Cindy Lin, Founder, Staged4more

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What to do when the clients didn’t like your work?

What to do when the clients didn’t like your work?

What to Do When the Client Doesn't Like Your Work |

This question kept coming up recently, so I thought I will write a post on this, especially when a lot of stagers are doing design work as well. A blog reader recently asked this:

“How to you handle clients (realtor or homeowner) who don’t like the staging you do? Especially the ones who have very personalized taste and don’t go according to designer’s point of view.”

First, are you designing or staging?

There is a clear difference between staging and designing. When you asked the question, you used the word “designer.”

When you are staging, you are not staging for the existing homeowners, you are staging for the buyers. We make design decisions based on the target buyers' ideal lifestyles. Staging is short-term work and you make the decision on what to put into the home, not your clients.

When you are doing design work, this work is usually on a long-term timeline. Your project make take several months, even years. You have to keep meticulous records of client receipts, communications, etc. to make sure you and the clients are on the same page.

In this scenario, you have to take clients’ opinions into account. Ultimately, the client has to live with your design decisions day in and day out. So if you are doing design work, it is important for you to make sure that your clients are happy with the design decisions.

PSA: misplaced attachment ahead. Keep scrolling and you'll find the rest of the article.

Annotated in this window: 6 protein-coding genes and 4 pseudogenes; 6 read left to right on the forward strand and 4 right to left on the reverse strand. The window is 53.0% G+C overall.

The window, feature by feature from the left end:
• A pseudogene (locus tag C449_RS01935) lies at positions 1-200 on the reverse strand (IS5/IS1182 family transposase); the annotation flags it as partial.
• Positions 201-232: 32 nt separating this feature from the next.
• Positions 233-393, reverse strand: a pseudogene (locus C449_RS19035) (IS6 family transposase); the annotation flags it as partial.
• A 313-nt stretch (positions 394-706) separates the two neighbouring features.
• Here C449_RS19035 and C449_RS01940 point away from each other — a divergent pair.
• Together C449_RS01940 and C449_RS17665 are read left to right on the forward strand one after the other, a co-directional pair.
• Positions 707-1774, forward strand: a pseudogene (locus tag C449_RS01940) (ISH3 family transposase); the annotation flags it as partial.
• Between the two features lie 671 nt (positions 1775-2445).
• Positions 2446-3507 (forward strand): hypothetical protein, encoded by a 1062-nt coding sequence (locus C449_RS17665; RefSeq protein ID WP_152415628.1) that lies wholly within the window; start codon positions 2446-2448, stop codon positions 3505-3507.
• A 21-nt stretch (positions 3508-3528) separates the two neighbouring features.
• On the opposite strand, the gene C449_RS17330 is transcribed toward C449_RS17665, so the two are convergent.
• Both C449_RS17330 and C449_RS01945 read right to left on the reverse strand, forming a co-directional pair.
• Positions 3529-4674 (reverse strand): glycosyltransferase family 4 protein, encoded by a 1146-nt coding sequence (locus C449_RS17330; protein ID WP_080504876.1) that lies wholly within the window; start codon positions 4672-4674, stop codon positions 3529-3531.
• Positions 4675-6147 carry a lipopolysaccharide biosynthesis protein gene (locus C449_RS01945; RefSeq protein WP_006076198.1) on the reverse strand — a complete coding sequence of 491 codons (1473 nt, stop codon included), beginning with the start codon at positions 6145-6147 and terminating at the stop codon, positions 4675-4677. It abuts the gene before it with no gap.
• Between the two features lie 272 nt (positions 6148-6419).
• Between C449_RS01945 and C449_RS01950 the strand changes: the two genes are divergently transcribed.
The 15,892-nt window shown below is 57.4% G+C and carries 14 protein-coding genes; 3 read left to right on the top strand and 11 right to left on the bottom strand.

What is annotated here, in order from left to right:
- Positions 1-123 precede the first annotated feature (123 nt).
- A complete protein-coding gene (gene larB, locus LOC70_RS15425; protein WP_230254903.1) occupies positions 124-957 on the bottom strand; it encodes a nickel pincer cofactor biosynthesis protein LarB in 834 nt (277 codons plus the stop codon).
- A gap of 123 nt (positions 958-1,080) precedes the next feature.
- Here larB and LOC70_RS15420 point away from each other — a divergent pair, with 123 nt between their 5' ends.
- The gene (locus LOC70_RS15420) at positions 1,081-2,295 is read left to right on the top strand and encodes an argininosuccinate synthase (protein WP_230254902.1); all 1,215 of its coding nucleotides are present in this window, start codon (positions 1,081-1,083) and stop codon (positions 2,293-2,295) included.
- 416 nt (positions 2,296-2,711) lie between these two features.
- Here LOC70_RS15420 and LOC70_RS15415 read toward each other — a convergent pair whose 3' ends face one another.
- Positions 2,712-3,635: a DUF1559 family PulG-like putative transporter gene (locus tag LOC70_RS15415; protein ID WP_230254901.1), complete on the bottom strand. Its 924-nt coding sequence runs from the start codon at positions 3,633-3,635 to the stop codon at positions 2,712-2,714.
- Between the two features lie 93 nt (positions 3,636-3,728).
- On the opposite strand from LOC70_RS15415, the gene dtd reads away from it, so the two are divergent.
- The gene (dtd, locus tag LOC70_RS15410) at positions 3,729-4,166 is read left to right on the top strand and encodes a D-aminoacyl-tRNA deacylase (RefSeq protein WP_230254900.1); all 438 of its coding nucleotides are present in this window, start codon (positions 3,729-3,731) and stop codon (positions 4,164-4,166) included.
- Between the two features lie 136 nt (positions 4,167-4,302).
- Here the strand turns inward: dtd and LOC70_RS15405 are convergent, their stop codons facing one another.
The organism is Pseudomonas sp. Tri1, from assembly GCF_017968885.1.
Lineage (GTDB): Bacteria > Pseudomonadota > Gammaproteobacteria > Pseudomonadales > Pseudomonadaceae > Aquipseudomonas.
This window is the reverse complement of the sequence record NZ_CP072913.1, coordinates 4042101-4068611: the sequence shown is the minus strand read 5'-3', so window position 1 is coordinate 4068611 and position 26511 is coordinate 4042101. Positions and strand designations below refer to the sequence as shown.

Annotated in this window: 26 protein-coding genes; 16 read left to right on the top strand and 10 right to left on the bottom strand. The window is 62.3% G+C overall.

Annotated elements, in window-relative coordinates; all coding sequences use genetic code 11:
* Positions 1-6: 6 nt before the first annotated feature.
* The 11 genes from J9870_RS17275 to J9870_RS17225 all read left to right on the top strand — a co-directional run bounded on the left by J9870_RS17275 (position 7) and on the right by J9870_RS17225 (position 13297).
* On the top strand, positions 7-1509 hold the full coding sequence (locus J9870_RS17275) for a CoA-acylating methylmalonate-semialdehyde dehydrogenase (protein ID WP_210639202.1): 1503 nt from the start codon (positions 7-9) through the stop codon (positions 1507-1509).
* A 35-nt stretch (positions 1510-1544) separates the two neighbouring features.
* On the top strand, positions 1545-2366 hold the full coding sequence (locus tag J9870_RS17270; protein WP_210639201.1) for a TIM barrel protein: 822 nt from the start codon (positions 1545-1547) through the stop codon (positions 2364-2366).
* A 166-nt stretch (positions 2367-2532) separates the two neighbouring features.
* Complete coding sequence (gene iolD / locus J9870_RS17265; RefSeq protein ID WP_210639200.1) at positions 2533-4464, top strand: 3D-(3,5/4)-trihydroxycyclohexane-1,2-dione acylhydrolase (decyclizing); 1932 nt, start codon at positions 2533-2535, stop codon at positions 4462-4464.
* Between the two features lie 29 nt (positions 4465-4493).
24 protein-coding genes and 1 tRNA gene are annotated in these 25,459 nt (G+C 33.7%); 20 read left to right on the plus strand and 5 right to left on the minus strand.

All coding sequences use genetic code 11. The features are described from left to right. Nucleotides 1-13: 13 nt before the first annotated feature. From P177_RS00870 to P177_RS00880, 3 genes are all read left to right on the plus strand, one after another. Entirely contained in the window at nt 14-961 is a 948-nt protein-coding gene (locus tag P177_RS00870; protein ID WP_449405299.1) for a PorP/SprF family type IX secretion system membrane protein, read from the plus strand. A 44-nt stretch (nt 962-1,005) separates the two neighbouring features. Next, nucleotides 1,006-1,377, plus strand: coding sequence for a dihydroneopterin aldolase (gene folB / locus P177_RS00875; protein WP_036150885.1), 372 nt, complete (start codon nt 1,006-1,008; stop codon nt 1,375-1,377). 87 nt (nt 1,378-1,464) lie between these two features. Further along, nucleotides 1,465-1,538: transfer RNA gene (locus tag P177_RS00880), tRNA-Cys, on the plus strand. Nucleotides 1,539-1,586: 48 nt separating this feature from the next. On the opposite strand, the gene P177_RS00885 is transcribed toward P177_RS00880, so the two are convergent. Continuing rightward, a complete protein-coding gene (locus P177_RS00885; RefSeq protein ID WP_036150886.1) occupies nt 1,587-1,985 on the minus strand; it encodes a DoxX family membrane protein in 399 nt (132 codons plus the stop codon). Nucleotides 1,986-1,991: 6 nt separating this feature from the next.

Also see: Avoid the #1 Mistake When Staging Your Home for Sale

Home staging vs design work when working with clients. Business of home staging blog tips by Staged4more School of Home Staging

How to respond to sellers when they don’t like the staging

First, take a deep breath and bring yourself back to the mindset that you are running a business. Don’t take the comments personally, but really take into the account why the client may be unhappy.

Reach out to your client and find out what they don’t like about the staging.

Sometimes the clients are unhappy because they don’t understand the difference between living in the home vs. staging to appeal to today’s buyers. Like what you had mentioned in your question, the seller had very specific and personalized taste.

If that’s the scenario, calmly explain and defend your decisions in a professional manner. Explain that you made the decision to do X, Y, and Z because based on your research of the potential buyers of this home, this type of styling will appeal to the buyers the most.

You can respond with something like:

Hello [Seller],

Thank you so much for taking the time to give me feedback on our staging for your property. I understand that there are a few things that you don’t like and may have questions about.